Friday, August 17, 2007

Educators and Hemophilia

It's the beginning of the school year. Which means hairy scary for parents, students, and especially teachers. I am one and have some of each so I feel tri-hairy scary.

I'm getting my classroom together. Setting up bulletin boards; putting those big sheets of butcher paper up and making the blank bulletin boards look nice and neat. It's not easy! The school I teach at has a VERY, VERY limited budget. We are grant funded and subject to the whims of the state legislature. We'll always have funding, but we never know how much.

I'm identifying my goals for my various students this year. And I teach high school resource (special education). So my goals for my students must help them achieve the goals they have on their IEPs. An IEP is an Individualized Education Plan. This plan is set up based upon the "qualifying condition" that has made the student eligible for special education services. Somewhere along the way, it was determined that the student needed extra services to make that student succesful in the classroom. Each and every public school student is entitled to a free and appropriated public education. What makes a student a "special education" student is that what is deemed appropriate for most students isn't appropriate for this student because of some qualifiying condition.

A specific learning disability, a behavior disorder, a physical limitation (it's not appropriate to ask a student with cerebral palsy to have to handwrite answers to a test), an emotional disorder, etc...that's what counts as a qualifying condition. Each year goals are written for the student and specialists are designated to help the student meet those goals.

My students have lots of goals, needs, accomodations....etc. And then there are the students who have other issues that make school a challenge, but don't qualify for special education services. Like a student with asthma or diabetes. Or one who is pregnant. Or who lives with his Grandma's neighbor in the basement and can't get to school on time because the alarm doesn't work, they don't have a phone and the dog has to be fed before the student can walk to school. (You laugh? Oh...the stories I could tell)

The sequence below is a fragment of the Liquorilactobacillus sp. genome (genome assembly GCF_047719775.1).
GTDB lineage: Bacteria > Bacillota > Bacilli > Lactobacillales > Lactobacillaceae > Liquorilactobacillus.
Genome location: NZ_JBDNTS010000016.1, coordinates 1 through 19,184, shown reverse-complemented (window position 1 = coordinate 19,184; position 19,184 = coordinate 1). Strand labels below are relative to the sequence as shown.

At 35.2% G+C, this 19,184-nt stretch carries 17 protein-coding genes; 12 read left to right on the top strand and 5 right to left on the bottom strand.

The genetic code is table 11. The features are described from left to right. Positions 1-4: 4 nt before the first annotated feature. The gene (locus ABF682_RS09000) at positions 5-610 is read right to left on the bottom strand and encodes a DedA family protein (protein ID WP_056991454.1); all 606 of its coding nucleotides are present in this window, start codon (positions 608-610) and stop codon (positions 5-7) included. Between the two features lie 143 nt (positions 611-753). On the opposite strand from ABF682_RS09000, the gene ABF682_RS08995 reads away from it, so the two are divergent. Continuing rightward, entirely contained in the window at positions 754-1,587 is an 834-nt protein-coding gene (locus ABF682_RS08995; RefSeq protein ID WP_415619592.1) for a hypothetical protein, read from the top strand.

Anyway, each year millions of classroom teachers eagerly plan and prepare their bulletin boards and make the room inviting and appealing to students. We think about the things that will make a student comfortable and ready to learn. We try to figure out a way to organize their papers and assignments so that when parents call with questions, we can find the information they are looking for quickly.

I personally spent about $100 today just on stuff I can't get my school to pay for. Stuff like making my all file cabinets hanging file cabinets. You know...those metal frames you add to the drawers? We buy those. Those plastic "in-boxes" that students put their homework in at the end of the day? I bought 4. White board markers? I buy those. 3 Ring binders to put student work in? I bought 6 today. I bought paperclips and staples too...I need to buy my own stapler and electric pencil sharpener, too, but I didn't like what they had at the store.

I bought a "boom-box" for my room because the vast majority of my students work better when there is some music playing in the background. I use classical music often. If the class completes their work and is cooperative, I let them pick a CD to play. But if they are REALLY squirrley, I put in a little kid CD like Raffi or nursery rhymes....they hate it. I can get them to get back on task pretty quick if I have to pull out the "baby CD".

People that don't teach have no clue how much teachers spend on the "little things" that make an empty room a classroom. Those cute little note pads teachers send notes home on? Some come from gifts from parents, but we usually buy those. Those cute cut outs that teachers put student names on? We buy those. Colorful pens? Markers? Gel Pens? Cute scissors? We buy those. Classroom games? We buy those.

[Hey, by the way - instead of another mug, cute apple candle, Christams ornamet, bath gel, or novelty pair of socks, your kid's teacher would much rather have a gift certificate to the teacher store ($5 is fine, too), or a gift certificate to the video store, pizza place, grocery certificates are the bomb! We never, ever expect gifts from our students. We are touched that you think of us and greatful for your gifts...but after the first couple years of teaching, we have a lot of teacher themed stuff. And we really do have lives outside of school.]